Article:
House Training
House Training & New Puppy Care


Congratulations on the addition of your new
puppy to your family. To help you and your new
puppy adjust to life together, we have provided
some helpful hints and information.
Introducing the puppy to its new home:
A new puppy is a source of cheer and warmth
everywhere. It is well documented that the
companionship of a puppy has positive benefits
for people. Even older dogs and cats seem to perk
up when a pup is introduced into the household.
Puppies give unqualified love, affection, and
devotion.

The following are suggested as “essential” items
for the new puppy:

Health records, including dates of vaccinations
and dewormings

High quality food
Food and water bowls that can be sanitized easily
and the appropriate size for your puppy

Shipping crate for a bed
Shampoo and proper grooming tools
A collar, leash and appropriate chew toys
The change of environment can cause many stress-
related problems:
Coccidiosis (a type of intestinal infection)
Tracheobronchitis (a relatively minor upper
respiratory problem)
Hypoglycemia (low blood sugar from a poor
appetite or poor diet)
Dehydration (usually from not drinking enough
water)
The physical problems are often brought on by
unavoidable stress, and are similar to problems
you might have if you were moving to a new area.
Just like you, the puppy may not sleep or eat as
regularly as it would in more familiar
surroundings.Some puppies ease through the
transition to their new homes, while others may
have a harder time. If stress-related problems are
ignored, secondary problems can become serious,
even life-threatening.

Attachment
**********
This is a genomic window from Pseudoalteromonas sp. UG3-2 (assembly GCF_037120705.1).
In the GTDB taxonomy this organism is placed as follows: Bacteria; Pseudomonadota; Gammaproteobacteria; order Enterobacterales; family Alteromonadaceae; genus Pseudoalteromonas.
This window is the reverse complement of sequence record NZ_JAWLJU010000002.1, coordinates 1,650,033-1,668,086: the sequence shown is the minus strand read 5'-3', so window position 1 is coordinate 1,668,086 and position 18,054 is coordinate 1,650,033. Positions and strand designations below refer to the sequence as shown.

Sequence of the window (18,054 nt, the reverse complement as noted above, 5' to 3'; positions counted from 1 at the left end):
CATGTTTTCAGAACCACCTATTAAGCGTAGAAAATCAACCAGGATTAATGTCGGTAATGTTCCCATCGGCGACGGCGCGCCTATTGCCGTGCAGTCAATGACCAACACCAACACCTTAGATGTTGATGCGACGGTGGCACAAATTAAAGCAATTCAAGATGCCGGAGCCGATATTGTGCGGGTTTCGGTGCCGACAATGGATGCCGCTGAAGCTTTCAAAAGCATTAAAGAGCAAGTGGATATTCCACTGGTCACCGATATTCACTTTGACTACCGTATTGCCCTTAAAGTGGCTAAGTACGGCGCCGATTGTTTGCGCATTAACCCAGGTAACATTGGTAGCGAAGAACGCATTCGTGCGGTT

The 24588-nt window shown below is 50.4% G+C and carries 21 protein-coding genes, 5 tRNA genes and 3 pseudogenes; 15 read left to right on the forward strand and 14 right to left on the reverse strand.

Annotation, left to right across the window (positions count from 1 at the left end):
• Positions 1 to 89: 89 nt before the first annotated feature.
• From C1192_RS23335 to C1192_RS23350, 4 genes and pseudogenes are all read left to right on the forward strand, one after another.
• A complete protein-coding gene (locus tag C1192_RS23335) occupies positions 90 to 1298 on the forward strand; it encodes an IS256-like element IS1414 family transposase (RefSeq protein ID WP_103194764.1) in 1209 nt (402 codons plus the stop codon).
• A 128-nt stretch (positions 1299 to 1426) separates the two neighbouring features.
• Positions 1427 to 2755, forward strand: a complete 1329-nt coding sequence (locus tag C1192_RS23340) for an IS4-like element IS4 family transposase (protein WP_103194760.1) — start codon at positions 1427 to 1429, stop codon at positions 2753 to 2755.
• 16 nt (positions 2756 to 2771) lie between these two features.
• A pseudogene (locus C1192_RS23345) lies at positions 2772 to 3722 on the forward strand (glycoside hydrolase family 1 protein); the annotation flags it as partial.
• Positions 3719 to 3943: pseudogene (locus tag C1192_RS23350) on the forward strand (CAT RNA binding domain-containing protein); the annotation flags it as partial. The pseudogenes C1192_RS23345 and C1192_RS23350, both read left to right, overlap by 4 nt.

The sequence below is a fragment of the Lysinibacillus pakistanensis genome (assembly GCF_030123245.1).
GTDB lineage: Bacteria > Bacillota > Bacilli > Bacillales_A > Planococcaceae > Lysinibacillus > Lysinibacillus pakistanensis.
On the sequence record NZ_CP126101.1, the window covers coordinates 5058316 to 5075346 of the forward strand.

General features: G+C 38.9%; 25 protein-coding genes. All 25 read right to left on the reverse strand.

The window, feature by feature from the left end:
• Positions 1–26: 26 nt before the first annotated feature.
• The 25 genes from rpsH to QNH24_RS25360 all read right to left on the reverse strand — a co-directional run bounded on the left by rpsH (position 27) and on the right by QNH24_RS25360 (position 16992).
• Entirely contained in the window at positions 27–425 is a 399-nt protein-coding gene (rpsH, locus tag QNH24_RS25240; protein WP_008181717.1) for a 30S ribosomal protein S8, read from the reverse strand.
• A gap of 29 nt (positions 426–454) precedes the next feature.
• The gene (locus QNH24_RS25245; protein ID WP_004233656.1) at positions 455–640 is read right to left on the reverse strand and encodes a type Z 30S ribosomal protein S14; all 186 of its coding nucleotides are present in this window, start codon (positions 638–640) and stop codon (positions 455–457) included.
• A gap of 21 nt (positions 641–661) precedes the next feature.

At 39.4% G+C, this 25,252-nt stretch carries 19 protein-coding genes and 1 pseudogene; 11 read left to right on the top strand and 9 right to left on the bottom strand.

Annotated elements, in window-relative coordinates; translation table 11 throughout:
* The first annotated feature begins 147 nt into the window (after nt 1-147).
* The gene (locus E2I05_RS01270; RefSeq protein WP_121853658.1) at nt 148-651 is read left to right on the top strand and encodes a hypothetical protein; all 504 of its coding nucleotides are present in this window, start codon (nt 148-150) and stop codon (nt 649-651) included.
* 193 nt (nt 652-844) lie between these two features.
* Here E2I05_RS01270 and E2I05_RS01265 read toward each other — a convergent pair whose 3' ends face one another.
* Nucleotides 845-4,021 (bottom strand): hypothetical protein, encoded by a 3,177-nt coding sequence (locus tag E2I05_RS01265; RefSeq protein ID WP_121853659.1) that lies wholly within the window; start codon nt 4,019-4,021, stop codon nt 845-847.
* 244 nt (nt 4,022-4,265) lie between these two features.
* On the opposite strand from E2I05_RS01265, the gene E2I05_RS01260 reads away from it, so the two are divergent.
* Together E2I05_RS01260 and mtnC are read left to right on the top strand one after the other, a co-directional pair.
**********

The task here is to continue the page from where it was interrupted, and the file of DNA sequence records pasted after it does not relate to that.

Call your vet for advice ANYTIME the puppy
seems lethargic or loses its appetite. The most
important objective is to get the puppy to EAT.
Small breeds are more susceptible to
hypoglycemia (low blood sugar) and may need
additional feedings in small quantities. Some
puppies require privacy, coaxing, or
companionship to eat. Every puppy is different.
The puppy’s diet should NEVER be changed
rapidly. The puppy might not eat the strange new
food, or if it does eat, develop diarrhea leading to
dehydration and other complications.
Diet changes should be made over a 1-2 week
period to prevent digestive upsets.

WATER IS EVEN MORE IMPORTANT
THAN FOOD IN THE PUPPY’S EXCITED
FIRST FEW HOURS IN ITS NEW HOME.
To encourage the pup to drink and reduce the
risk of low blood sugar, you might put some
honey in its mouth or on a dish. (Too much
honey, however, will depress the appetite.) If the
puppy does not eat after these methods have been
tried, you might try:
Warming the food. Many foods are coated with
an outside “flavor” layer that enhances its appeal
when warmed. Most foods can be warmed in the
microwave, oven, or by adding warm water or
broth and soaking the food for a few minutes.

Rest is very important to the puppy.
Puppies generally sleep throughout the day,
waking only to play for a short time, eat, and
eliminate waste. Do not expect the puppy to run
and play all day. A human baby does not play all
day either. Treat your puppy just the same as if it
was a newborn infant being brought home from
the hospital, and you won’t go wrong.

Environment:
Protect the puppy from temperature variations.
Remember that it is 8-10° cooler on the floor than
it is at your eye level. Avoid drafty areas.
Completely DRY the puppy to prevent chilling
after each bath. A bath is OK whenever it is
needed, provided the puppy is thoroughly dried
to prevent chilling. A blow dryer is preferred to
insure complete drying. As a rule, puppies should
not be bathed more than once each week, unless
needed. The shampoo that is used should be pH
balanced to avoid irritation of the pet’s skin.
Portable airline shipping crates make excellent
beds for puppies, as well as aiding in
housetraining. We suggest confinement of the
puppy in a crate for the first 6-8 weeks at all
times the puppy is not closely supervised to
prevent housebreaking accidents. Puppies are
“den” animals and like the security of the crate.
Puppies are clean animals by nature. They do not
want to mess up where they stay. Cage
confinement encourages them to hold the
eliminations as long as feasible which greatly
enhances bladder and rectal tone.

Nutrition:
Feed high quality puppy foods. Avoid generic or
cheap brands!! Cheap brands of dog food
substitute low QUALITY protein sources, which
often cannot be utilized by the pup. We highly
recommend the premium, high quality foods.
These foods are much more concentrated that
typical grocery store brands. Even though these